Covid Implosion

John Anderson interviews Dr Jay Bhattacharya & Gigi Foster

For anyone who belongs to that fast-dwindling cohort of society who ever thought locking society down, and coercing people to take a ‘vaccine’ ‘to protect society’ was a terrific idea, this conversation between ex-Deputy Prime Minister John Anderson and Dr Jay Bhattacharya (Great Barrington Declaration) and Gigi Foster, a NSW economist, is a must watch.

The themes they cover will be familiar to Harrumpfers –

  • The failure, in the early stages, to test for endemicity, and therefore to assess both the true lethality of the virus (many orders of magnitude lower than the prevailing consensus) and the realistic prospects for success of ‘stop the spread’ policy measures (nil, just to be clear);
  • The baleful cost of lockdown on all-cause mortality;
  • The perversity of ‘following the science’;
  • The ‘silly billy effect’, whereby the realisation that a gargantuan mistake has been made leads not to contrition and error-correction, but to ever more counter-scientific measures aimed at buttressing the perverse ratiocination that led to the original error;
  • The wilful disregard of well-established and repurposed treatments for viral respiratory diseases;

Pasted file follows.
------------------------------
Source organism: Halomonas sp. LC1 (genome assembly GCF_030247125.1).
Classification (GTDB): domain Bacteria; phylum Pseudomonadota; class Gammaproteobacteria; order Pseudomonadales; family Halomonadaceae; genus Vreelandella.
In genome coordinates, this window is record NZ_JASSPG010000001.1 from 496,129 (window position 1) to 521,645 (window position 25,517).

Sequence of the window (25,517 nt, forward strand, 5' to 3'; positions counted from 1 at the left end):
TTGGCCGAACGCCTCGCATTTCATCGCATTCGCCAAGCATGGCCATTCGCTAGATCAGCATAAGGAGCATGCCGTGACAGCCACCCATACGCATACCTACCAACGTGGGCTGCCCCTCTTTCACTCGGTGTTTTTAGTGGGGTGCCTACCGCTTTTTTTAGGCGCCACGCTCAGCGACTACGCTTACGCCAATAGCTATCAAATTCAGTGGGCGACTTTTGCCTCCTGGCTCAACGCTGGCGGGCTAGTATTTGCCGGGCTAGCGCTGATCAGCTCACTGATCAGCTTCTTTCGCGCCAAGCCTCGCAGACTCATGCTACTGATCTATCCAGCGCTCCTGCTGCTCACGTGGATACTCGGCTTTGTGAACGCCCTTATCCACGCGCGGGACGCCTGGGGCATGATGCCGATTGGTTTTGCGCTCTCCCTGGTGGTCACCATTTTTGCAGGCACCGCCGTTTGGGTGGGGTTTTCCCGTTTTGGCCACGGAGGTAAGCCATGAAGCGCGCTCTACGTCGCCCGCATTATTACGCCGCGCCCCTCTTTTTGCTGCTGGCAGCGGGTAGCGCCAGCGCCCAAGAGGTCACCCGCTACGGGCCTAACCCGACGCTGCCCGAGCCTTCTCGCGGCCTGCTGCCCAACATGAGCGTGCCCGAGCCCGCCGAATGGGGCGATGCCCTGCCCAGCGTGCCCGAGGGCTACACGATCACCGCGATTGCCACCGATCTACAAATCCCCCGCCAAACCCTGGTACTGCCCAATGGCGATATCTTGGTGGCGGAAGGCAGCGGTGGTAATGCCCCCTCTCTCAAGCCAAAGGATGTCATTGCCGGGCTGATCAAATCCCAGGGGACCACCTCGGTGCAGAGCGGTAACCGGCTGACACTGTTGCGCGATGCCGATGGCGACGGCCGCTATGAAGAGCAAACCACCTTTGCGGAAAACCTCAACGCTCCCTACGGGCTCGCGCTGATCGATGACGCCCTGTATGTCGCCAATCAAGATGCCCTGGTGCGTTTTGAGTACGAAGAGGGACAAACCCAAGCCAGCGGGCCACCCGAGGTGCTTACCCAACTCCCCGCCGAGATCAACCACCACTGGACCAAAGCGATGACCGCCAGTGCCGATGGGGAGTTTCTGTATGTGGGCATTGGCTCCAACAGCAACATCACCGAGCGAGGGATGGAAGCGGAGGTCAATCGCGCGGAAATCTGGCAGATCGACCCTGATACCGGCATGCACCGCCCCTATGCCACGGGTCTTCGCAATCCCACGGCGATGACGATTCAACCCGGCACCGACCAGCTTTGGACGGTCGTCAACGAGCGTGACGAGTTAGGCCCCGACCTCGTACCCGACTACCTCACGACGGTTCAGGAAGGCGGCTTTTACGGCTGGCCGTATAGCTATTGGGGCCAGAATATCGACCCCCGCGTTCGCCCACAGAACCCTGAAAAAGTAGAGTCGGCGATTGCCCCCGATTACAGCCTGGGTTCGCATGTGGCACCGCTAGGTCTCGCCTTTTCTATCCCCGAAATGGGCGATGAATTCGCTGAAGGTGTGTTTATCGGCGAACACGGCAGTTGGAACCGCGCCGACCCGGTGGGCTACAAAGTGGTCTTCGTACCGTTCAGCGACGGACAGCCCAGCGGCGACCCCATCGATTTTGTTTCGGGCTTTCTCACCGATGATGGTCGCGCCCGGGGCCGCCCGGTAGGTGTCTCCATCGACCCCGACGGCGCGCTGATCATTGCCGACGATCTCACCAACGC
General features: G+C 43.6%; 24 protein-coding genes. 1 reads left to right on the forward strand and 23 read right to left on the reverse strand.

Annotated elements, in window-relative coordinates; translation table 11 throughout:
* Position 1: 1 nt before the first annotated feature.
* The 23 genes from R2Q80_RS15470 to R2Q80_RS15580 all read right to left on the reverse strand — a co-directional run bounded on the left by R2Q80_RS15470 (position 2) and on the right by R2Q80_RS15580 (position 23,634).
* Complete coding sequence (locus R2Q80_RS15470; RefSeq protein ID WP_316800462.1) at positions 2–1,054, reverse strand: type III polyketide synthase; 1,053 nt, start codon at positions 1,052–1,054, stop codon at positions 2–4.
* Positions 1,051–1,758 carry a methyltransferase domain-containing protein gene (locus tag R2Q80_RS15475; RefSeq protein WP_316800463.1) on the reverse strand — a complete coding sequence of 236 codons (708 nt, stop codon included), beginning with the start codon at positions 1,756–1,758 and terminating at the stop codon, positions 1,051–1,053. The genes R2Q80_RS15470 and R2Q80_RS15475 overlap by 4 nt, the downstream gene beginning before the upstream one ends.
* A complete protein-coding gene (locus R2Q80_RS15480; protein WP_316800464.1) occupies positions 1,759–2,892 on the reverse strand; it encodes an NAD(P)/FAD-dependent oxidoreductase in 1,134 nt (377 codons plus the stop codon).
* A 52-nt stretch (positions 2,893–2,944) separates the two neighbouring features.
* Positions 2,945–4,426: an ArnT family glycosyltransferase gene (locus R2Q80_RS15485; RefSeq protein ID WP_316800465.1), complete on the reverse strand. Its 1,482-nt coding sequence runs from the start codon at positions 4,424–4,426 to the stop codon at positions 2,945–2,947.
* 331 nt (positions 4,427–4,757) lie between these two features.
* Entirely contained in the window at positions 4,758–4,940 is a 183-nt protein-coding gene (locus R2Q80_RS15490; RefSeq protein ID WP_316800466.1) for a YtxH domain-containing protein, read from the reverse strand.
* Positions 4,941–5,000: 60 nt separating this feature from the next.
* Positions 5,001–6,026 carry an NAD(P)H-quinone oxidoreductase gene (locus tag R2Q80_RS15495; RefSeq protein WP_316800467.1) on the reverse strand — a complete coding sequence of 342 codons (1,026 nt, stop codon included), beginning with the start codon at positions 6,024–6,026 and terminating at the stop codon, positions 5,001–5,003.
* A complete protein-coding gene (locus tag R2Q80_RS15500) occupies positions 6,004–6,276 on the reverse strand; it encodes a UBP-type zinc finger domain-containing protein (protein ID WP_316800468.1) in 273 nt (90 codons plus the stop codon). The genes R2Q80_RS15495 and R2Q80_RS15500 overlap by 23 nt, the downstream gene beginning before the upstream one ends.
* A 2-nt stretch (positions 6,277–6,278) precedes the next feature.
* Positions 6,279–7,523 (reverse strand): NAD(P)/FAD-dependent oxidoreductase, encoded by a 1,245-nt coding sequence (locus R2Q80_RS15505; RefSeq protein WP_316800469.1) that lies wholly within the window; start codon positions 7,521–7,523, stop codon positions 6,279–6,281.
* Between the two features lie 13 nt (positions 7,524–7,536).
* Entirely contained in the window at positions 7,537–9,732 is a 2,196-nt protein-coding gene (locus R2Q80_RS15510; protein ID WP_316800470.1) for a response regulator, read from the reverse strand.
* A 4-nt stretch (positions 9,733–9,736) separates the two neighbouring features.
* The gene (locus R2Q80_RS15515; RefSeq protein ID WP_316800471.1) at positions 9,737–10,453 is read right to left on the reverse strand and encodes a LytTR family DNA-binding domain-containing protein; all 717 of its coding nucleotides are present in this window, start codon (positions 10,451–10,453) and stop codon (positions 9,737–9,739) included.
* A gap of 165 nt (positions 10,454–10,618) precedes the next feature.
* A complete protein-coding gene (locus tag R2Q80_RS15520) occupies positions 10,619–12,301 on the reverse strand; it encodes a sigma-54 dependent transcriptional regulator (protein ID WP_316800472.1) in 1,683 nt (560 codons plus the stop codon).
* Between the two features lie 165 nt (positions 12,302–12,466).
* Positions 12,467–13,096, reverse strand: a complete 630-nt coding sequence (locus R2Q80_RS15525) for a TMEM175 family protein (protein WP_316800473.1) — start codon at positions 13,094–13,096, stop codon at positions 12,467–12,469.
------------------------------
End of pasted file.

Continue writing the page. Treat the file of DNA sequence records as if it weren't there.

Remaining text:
• The abject performance of our publicly-funded broadcasters, who should have been interrogating the consensus, but instead acted as gate-keepers against the intrusion of dissent;
  • The craven ditching of the QALY (Quality-Adjusted Life Year) as a means of evaluating public health measures;
  • The ‘memory-holing’ whereby it’s becoming ever harder to find a lock-down enthusiast in a population that two years ago was replete with passionate believers who bayed for the blood of the granny-killers who questioned the consensus of the ‘experts’.

The list goes on, and includes some issues not aired in Harrumpf, so if this looks like an ‘I told you so’ – well, I did, but only partly, and you should watch the conversation to grasp the full extent of the grotesque parade of public policy error to which we have been subjected.

I’m grateful, too, for one interesting insight made by Foster: “all beneficial innovations were at one point a minority opinion”. Think about it.

Tom Forrester-Paton

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